48 hours in Sydney can be challenging when you don’t know the place and what to do. Even if the city isn’t that big, there are heaps of things to discover. After 5 years spent at Sydney, here are all our recommendations on what to do and where to go if you are only there for 2 days.
48 hours in Sydney – Day 1
1- Cross the CBD until reaching The Rocks and go for a walk on the Harbour Bridge to enjoy the view
2- Take the ferry to Watsons bay and eat a nice Fish and Chips
3- Go to the Sydney Opera House at Circular Quay
4- Walk around the Botanic Garden
5- Enjoy the sunset from the Sydney Tower (CBD)
The CBD area spreads mainly around Georges Street. It goes from Circular Quay to Central Station. You need approximately 20min to walk through the CBD (without stopping).
In the CBD you can find many shops, and malls. Among them Pitt Street Mall, Town Hall or Queen Victoria Galeries and World Square.
To discover Sydney for free with a guide, don’t hesitate to join one of the FREE TOURS (every day at 10.30am and 2.30pm, starting point is at Town Hall next to the Ancre sculpture). Local guides with green tee shirts walk you around the city and tell you about history and anecdotes at the most famous places to visit (Harbour Bridge, The Rocks, Hyde Park,…).
There are also the Hop On Hop Off buses, offering 2 tours with 35 stops for approximately $50. You can choose between Sydney and the Bondi tour. From those 2 levels buses you can see the city from above and stop whenever you want to (starting point at Central Station for Bondi Tour and Alfred Street for Sydney Tour).
The Rocks is the oldest suburb of Sydney with buildings from 1788. Initially, sailors and dockers were occupying this area. Around 1800, gangs took over. Many reconstruction projects were started and then stopped by the world wars. The area has later been renovated and is now very touristic, reputed for its market, traditional pubs and gift shops.
Every Saturdays and Sundays (10am to 5pm), the Rocks Market (at the end of Georges Street) is also a must do. With more than 200 stands, you will find there young designers products, jewellery, accessories and a very nice atmosphere to start your weekend. You can also visit the Museum of Contemporary Art (140 Georges Street – Free – 9am to 5pm).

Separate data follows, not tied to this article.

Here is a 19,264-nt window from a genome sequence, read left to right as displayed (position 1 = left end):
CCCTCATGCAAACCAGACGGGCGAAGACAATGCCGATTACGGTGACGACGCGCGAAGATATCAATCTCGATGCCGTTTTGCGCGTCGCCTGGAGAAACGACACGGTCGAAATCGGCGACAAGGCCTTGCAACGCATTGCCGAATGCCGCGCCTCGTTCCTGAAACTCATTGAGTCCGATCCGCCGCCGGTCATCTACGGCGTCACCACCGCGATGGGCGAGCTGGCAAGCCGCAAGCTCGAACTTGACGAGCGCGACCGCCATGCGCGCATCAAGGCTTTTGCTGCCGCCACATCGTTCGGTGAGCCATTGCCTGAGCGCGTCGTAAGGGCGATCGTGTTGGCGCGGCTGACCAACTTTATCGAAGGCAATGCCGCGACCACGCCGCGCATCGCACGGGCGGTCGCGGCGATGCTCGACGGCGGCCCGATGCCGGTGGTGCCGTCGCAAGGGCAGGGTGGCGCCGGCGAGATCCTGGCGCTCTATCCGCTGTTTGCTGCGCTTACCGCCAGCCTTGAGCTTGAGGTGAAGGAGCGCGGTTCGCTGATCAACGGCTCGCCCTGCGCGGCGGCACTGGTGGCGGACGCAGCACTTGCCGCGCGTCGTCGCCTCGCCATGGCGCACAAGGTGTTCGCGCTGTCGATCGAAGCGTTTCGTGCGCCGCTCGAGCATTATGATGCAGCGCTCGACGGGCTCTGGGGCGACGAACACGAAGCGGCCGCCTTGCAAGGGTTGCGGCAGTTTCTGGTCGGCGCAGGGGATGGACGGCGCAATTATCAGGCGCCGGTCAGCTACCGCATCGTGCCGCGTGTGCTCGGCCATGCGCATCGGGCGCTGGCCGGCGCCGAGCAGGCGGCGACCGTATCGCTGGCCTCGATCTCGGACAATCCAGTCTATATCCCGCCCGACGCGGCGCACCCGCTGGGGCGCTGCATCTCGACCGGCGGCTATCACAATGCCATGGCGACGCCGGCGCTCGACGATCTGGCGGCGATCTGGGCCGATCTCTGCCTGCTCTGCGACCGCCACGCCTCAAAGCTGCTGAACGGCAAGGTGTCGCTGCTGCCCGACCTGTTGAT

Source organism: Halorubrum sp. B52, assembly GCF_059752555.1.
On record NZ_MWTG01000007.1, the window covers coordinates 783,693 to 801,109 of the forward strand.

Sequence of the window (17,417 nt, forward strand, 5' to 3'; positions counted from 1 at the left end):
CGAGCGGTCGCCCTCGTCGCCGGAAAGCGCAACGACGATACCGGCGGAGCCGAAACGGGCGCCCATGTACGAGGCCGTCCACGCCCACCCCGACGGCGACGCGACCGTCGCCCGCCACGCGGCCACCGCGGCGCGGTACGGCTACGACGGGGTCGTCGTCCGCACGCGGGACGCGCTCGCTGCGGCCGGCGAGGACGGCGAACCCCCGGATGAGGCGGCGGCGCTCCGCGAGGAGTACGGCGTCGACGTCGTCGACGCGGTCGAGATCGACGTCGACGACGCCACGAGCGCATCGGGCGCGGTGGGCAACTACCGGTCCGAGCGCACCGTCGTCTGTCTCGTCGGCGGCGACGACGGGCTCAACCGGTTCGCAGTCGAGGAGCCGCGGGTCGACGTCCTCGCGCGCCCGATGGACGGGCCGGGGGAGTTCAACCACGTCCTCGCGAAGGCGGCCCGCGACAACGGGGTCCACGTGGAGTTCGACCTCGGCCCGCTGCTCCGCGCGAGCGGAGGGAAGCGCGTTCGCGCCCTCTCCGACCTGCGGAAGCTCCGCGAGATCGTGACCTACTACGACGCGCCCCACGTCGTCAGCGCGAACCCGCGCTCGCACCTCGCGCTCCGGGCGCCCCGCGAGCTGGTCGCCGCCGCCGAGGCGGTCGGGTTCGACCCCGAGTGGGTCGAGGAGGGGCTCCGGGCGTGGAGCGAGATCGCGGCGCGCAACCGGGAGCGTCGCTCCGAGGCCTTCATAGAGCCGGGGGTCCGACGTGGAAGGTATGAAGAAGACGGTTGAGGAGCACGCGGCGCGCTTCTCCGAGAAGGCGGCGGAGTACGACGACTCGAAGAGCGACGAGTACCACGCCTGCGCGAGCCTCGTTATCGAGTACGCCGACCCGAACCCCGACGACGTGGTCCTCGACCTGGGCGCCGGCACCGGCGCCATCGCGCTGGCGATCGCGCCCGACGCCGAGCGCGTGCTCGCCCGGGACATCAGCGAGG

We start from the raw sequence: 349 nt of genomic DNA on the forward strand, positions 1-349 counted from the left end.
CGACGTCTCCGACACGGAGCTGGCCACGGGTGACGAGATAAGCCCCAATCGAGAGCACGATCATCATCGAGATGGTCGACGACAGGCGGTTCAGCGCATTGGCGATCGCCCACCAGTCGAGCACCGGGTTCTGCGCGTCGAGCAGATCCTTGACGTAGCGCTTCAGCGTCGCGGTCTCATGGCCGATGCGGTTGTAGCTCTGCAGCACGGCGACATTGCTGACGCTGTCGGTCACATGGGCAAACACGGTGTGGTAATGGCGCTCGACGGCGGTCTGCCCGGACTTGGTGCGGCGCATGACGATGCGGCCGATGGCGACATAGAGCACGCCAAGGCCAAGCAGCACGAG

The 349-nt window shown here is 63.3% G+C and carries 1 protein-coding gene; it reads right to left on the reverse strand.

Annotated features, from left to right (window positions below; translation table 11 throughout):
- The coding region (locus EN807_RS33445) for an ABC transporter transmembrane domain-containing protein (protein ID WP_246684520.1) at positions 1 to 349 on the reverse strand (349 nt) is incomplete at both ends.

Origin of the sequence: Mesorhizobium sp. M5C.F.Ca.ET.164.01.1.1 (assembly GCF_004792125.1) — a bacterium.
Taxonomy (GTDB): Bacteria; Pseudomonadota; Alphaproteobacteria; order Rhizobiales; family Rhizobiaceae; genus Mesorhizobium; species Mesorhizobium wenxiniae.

Sydney Harbour Bridge
This famous bridge was built in 9 years and opened in 1932. It links the CBD to North Sydney. A Bridge Climb is an unforgettable experience taking you all the way up to the top of the bridge (134m) with a stunning view on the city and the harbour (from $270). Don’t forget that the view from the bridge itself is also amazing and free! Or you can choose to pay $19 to go to the Pylon Lookout located on the southern side of the bridge.
Accessible by ferry from Circular Quay (around 40min), Watsons Bay is a very nice area much appreciated by locals. Situated East of Sydney, you will arrive by ferry in a small bay with a famous fish and chips restaurant. You can then cross the main street and go to lookout to enjoy views on the ocean and beautiful cliffs. There is also a short but nice coastal walk to do.
Sydney Opera House
Registered as world heritage since 2007, it is probably the most iconic of Sydney’s monuments. The project of building the opera was born in 1940 when the Director of the Music Academy of NSW asked for a site to produce important theatrical and musical productions. An Architect competition was launched and in 1955, the project of a Danish architect, Jorn Utzon was picked. Construction started in 1959 and ended in 1973. There were many disagreements, additional budget and the architect even left the project in 1966. In 1973 it was inaugurated by Queen Elisabeth II. Since that date many changes have been made to the construction which has finally had a cost of more than 100 million dollars.